Experts warn that a brisk walk alone won't cut it when it comes to exercise as a Baby Boomer. Baby Boomers are constantly being told that keeping active and exercising where possible is vital for a happy and healthy life, although new research by Australia’s national science agency found older Aussies could be making a vital mistake when it comes to their fitness. In fact, failing to flex your muscles at least twice a week could cause suffering and damage.
Most travellers know that cruising is an experience of a lifetime. You’re able to reach places that are usually exclusive to those who travel by sea and each morning you’re greeted with spectacular views. While there are plenty of cruise ships you can hop aboard on, nothing is quite like cruising in a luxurious suite aboard a boutique vessel. Boutique cruises are becoming extremely popular with more discerning travellers. They have a much more intimate feel to them.....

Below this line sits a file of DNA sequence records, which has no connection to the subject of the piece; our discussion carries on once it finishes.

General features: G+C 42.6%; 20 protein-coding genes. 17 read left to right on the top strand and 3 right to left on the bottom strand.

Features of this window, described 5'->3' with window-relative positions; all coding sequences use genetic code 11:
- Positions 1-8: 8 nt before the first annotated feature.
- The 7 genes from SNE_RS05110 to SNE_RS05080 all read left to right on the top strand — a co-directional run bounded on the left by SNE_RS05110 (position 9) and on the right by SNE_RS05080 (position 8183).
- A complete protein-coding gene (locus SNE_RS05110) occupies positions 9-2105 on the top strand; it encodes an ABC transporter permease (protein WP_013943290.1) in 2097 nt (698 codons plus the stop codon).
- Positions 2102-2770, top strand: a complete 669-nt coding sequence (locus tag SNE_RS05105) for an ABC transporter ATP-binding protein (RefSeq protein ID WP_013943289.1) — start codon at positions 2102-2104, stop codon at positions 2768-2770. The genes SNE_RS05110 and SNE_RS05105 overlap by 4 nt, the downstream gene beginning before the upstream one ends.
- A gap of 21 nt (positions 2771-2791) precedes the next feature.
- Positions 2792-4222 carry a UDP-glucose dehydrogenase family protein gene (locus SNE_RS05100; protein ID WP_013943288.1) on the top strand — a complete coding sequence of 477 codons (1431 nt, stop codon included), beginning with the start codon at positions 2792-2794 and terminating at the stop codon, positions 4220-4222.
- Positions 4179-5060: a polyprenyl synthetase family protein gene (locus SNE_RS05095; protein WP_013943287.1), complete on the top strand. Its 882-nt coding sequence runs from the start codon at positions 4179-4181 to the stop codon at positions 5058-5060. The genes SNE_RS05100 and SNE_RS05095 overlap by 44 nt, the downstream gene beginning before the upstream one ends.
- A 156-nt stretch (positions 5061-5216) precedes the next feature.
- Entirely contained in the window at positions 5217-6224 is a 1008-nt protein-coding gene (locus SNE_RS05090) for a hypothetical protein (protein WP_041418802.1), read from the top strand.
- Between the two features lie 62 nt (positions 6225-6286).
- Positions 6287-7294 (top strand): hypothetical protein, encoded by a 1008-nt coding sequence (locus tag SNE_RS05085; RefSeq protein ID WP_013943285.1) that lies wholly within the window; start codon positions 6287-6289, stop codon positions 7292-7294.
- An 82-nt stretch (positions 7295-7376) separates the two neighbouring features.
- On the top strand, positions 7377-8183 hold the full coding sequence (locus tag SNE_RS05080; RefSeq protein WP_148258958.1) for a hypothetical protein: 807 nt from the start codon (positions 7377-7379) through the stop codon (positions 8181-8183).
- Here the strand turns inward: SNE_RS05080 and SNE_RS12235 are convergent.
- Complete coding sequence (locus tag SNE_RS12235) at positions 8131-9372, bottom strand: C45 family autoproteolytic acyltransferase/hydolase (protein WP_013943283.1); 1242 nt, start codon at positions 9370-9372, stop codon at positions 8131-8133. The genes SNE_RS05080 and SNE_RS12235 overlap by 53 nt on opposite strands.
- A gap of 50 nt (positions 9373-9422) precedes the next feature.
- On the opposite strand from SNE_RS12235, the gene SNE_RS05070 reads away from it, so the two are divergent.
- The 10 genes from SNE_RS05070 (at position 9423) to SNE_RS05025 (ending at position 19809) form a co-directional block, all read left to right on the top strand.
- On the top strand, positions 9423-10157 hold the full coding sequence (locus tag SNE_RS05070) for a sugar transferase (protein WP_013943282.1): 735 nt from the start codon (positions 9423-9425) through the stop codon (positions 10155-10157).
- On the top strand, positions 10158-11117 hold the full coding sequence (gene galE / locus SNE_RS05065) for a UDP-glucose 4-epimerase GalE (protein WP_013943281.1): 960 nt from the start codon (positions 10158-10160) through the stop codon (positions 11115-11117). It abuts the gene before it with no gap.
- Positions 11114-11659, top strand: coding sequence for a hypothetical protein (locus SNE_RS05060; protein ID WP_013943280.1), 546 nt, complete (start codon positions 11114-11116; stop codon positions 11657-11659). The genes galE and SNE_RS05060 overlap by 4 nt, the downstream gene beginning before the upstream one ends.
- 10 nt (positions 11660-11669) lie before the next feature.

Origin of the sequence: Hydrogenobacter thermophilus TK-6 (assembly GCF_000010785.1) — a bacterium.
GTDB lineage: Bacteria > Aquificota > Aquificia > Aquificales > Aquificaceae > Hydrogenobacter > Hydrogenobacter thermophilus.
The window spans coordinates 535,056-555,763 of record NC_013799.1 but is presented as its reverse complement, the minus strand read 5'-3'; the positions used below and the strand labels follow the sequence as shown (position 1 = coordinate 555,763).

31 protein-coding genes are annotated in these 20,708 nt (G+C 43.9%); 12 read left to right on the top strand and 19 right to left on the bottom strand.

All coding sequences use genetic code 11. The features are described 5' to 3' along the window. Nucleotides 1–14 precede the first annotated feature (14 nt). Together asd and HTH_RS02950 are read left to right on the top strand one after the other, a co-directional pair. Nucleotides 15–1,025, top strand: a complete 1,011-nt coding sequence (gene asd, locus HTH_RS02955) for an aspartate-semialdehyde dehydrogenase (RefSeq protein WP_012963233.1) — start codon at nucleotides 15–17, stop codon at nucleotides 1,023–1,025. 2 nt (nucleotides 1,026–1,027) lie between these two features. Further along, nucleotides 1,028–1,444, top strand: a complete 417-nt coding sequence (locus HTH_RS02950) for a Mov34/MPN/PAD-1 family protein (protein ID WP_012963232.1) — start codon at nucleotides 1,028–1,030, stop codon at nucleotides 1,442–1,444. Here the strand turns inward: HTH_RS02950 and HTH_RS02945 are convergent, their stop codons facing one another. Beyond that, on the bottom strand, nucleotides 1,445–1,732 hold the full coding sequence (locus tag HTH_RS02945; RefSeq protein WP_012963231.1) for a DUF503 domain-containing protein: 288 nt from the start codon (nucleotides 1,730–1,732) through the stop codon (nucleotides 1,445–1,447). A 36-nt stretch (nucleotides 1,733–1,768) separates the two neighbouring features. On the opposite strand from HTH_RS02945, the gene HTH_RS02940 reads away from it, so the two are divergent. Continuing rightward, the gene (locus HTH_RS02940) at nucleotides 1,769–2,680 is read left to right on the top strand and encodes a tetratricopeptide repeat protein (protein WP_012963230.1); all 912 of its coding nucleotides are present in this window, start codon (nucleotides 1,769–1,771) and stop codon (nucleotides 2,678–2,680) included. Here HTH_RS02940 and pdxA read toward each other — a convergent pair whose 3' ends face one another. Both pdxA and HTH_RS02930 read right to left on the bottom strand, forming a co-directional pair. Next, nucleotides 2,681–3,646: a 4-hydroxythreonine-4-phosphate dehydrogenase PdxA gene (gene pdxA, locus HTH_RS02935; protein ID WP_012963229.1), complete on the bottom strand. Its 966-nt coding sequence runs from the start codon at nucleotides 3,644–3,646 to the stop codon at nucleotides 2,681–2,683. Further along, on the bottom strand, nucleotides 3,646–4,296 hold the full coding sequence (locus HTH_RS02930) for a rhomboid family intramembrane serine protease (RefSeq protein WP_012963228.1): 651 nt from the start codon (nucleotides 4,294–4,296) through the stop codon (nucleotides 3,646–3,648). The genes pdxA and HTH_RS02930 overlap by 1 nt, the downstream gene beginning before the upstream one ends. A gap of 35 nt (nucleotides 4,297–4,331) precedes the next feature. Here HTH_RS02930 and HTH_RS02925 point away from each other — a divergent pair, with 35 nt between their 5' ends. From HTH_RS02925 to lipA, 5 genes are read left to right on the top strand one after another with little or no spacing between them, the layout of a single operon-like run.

Add these 'superfoods' to your daily diet, and you will increase your odds of maintaining a healthy brain for the rest of your life. There's no denying that as we age chronologically, our body ages right along with us. But research is showing that you can increase your chances of maintaining a healthy brain well into your old age if you add these "smart" foods to your daily eating regimen.
Eggs are one of the most important foods in the world. They absolutely belong on your plate. Not only because they are so tasty and versatile, but also because of the great nutritional value. This is despite the poor reputation that eggs sometimes have because some people think that egg yolks contain a lot of cholesterol and affect their diet.
Approximately 20% of all food bought in Australia is wasted. This means, for every five bags of food we buy, we throw out one. If you spend $300 a week on groceries, that’s $60 a week you’re throwing in the bin, or $3000 a year! Get the whole family involved in reducing food waste with these easy and effective ideas.
Personal spending on health is about $28.6 billion a year in Australia. This includes $3 billion on hospitals, $5.5 billion on dental care and almost $11 billion on medication. We shell out a further $21 billion each year on health insurance premiums. As private consumers, we contribute almost one in every five dollars spent on health care. Among wealthy countries, we have the third-highest reliance on out-of-pocket payments and it’s growing.